"The six-month Green primary has produced a truly Green ticket," said the co-chair of the Green Party of the United States. "While a year ago, few predicted that a grassroots Green would emerge from the ranks of the party, David Cobb has proven that the party has developed a high level of political maturity and self-confidence. We look forward to working with the Cobb-LaMarche ticket in challenging voters to cast their votes for a better America."

Source: The Progress Report, www.progress.org
Click for more headlines by Ralph Nader

Pat LaMarche nominated as Green for Vice President : June 30, 2004

Hints she may vote for Kerry

Pat LaMarche, the Green Party's newly nominated candidate for vice president, said her top priority is not winning the White House for her party, but ensuring that President Bush is defeated. She is, in fact, so determined to see Bush lose that she would not commit to voting for herself and her running mate, Texas lawyer David Cobb.

LaMarche, who won 7 percent of the vote when she was the Green Independent candidate for governor of Maine in 1998, said she'll vote for whoever has the best chance of beating Bush. But "if Bush has got 11 percent of the vote in Maine come November 2, I can vote for whoever I want," she said in an interview with the Portland Press Herald/Maine Sunday Telegram. And if the state is, as it is now, a toss-up between Bush and presumptive Democratic candidate Sen. John Kerry? She could well vote for the Democrat.

"I love my country," she said. "Maybe we should ask them that, because if (Vice President) Dick Cheney loved his country, he wouldn't be voting for himself." A spokesman for the Bush-Cheney campaign said the vice president is certain to vote for his and Bush's re-election.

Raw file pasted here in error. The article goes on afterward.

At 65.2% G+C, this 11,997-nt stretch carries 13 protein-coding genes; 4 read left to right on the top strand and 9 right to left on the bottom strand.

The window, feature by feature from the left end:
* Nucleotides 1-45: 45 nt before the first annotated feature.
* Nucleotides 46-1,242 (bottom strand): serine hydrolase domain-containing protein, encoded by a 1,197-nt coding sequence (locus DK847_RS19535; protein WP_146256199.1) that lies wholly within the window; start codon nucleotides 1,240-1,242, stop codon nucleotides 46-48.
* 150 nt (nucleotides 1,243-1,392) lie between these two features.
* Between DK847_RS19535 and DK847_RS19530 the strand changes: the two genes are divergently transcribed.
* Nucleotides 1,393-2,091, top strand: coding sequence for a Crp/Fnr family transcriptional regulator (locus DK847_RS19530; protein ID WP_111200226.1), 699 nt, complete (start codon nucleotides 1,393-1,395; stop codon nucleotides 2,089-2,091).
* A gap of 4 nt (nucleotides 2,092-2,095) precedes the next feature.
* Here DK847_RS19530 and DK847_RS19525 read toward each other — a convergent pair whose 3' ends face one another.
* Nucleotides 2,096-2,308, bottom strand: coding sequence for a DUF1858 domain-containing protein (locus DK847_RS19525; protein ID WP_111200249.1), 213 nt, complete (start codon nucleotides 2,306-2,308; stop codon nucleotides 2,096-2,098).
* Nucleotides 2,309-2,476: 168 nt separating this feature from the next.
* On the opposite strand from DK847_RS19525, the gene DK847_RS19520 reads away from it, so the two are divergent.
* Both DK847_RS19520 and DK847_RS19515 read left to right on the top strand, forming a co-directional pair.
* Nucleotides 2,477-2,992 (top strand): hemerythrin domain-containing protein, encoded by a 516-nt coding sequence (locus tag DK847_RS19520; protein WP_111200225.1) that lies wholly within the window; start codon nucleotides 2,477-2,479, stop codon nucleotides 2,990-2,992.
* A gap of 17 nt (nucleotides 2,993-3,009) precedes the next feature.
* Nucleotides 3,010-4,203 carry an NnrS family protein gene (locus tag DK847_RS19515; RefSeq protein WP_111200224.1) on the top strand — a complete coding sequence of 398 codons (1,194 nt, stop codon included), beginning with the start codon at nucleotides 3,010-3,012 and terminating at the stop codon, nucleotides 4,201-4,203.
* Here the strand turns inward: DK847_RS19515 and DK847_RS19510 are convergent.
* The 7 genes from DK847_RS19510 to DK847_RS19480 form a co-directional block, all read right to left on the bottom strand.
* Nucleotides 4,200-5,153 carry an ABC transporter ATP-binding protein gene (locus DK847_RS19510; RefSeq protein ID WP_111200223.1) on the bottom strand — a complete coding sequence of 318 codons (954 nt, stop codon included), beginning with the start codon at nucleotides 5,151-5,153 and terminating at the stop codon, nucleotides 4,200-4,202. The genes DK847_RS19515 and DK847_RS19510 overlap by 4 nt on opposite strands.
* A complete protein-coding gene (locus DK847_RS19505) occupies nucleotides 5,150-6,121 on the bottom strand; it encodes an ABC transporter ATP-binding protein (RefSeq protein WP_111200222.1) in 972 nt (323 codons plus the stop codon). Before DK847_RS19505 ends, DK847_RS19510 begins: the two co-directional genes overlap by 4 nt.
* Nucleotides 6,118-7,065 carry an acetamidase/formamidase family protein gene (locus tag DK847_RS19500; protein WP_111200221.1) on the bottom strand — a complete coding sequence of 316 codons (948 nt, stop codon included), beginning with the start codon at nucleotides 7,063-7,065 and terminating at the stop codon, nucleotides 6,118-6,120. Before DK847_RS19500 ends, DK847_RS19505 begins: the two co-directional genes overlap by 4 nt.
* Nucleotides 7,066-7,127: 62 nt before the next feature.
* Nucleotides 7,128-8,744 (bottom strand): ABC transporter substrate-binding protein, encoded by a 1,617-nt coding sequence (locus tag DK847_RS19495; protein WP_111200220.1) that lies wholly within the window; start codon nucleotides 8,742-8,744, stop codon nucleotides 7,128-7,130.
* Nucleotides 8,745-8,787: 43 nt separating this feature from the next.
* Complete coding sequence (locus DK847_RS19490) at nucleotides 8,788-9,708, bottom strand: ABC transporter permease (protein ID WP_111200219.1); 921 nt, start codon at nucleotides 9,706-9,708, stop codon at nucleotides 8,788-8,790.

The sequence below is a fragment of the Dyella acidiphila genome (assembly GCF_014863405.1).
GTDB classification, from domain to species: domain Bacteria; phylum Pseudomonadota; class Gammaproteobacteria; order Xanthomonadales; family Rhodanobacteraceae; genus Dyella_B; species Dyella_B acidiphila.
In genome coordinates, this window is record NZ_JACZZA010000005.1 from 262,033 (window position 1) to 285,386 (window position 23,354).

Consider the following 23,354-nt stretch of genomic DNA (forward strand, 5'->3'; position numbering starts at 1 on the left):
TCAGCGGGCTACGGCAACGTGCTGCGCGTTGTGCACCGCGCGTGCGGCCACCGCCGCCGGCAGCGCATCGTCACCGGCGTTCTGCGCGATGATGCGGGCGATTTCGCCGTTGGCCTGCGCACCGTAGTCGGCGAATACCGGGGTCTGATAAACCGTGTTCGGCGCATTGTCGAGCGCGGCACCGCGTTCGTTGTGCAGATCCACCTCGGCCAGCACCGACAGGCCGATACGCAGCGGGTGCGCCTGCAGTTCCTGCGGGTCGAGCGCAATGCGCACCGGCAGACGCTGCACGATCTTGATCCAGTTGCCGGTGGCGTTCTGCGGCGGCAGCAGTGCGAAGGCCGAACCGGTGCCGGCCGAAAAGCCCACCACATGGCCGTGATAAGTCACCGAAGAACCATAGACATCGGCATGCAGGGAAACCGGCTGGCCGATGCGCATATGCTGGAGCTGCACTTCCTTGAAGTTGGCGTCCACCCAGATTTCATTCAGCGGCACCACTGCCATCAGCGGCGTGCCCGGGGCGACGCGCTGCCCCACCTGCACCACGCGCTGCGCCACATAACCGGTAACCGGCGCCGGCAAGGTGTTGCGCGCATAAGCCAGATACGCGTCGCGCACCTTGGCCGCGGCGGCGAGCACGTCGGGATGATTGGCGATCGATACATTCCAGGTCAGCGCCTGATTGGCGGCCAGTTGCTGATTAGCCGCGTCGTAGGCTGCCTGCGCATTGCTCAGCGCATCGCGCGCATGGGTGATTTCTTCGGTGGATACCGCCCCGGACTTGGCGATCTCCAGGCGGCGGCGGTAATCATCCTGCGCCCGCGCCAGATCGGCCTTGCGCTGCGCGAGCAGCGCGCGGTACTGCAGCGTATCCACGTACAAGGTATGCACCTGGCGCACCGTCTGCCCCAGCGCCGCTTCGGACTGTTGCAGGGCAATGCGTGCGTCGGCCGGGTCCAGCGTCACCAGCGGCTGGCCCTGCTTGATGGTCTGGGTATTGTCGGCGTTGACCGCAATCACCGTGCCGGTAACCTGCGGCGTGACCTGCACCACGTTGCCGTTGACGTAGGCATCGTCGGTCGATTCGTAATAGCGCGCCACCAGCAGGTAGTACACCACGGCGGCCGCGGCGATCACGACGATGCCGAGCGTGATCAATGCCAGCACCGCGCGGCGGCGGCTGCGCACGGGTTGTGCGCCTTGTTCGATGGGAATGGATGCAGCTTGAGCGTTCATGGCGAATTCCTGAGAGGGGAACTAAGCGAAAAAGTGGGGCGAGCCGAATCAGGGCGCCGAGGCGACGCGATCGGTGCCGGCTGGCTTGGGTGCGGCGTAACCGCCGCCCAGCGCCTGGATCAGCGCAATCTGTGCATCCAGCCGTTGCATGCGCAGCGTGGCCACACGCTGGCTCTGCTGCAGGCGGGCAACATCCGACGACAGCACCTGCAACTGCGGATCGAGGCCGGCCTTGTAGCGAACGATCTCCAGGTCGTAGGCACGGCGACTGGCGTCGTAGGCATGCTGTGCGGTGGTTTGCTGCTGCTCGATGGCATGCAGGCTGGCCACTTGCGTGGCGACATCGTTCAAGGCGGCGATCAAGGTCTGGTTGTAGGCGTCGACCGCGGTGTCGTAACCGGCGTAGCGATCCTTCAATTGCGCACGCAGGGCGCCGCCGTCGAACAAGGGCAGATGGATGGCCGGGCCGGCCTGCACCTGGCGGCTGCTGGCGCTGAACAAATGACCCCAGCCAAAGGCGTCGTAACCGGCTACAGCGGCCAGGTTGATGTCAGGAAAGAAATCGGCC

LaMarche rejects what she calls an incorrect perception that Nader cost Gore the presidency. She said 6 million Democrats voted for Bush, and there were many irregularities in the 2000 vote. "There are a million things that are rotten about that last election cycle," she said. When her party chose to run a candidate this year, she felt compelled to support the decision. "What we need right now is to make sure that the Green Party grows," she said.

Source: Joshua L. Weinstein, Portland (ME) Press Herald
Click for more headlines by Peter Camejo

Kerry touts higher education plan : June 29, 2004

One million more college graduates

Democrat John Kerry, pledging to help low-income and minority students, says if he's elected president 1 million more college students would graduate under his plan than is now forecast. Kerry's campaign says the goal could be fulfilled within five years of his taking office by reducing the cost of education, but population increases also would help. "We can't rest until all Americans, black and white, rich and poor, people of all colors and all backgrounds, truly have the opportunity they need to make the American dream real," Kerry said in a statement.

About 2 million students will earn bachelor's and associate's degrees this year, according to Education Department statistics, and the number of students attaining those degrees each year is forecast to increase by almost 100,000 by 2010. Kerry's pledge would increase those gains tenfold. Kerry has already promised to increase college enrollment by 1.5 million students within five years of taking office.

Kerry often tells voters that tuition rates have gone up during Bush's presidency, making it harder for average American families to get by. Kerry has been seeking minority support for his campaign. Kerry's education plan emphasizes support for minority enrollments in college. He would require colleges to report to parents and students annual data on the number of minority, low-income and middle-income students enrolling and graduating.

Kerry says he'll make a special push to encourage students to study math, science and technology by spending $100 million more annually on scholarships for those fields and $20 million more than Bush requested to spend this year on programs in those areas at colleges with large minority enrollment.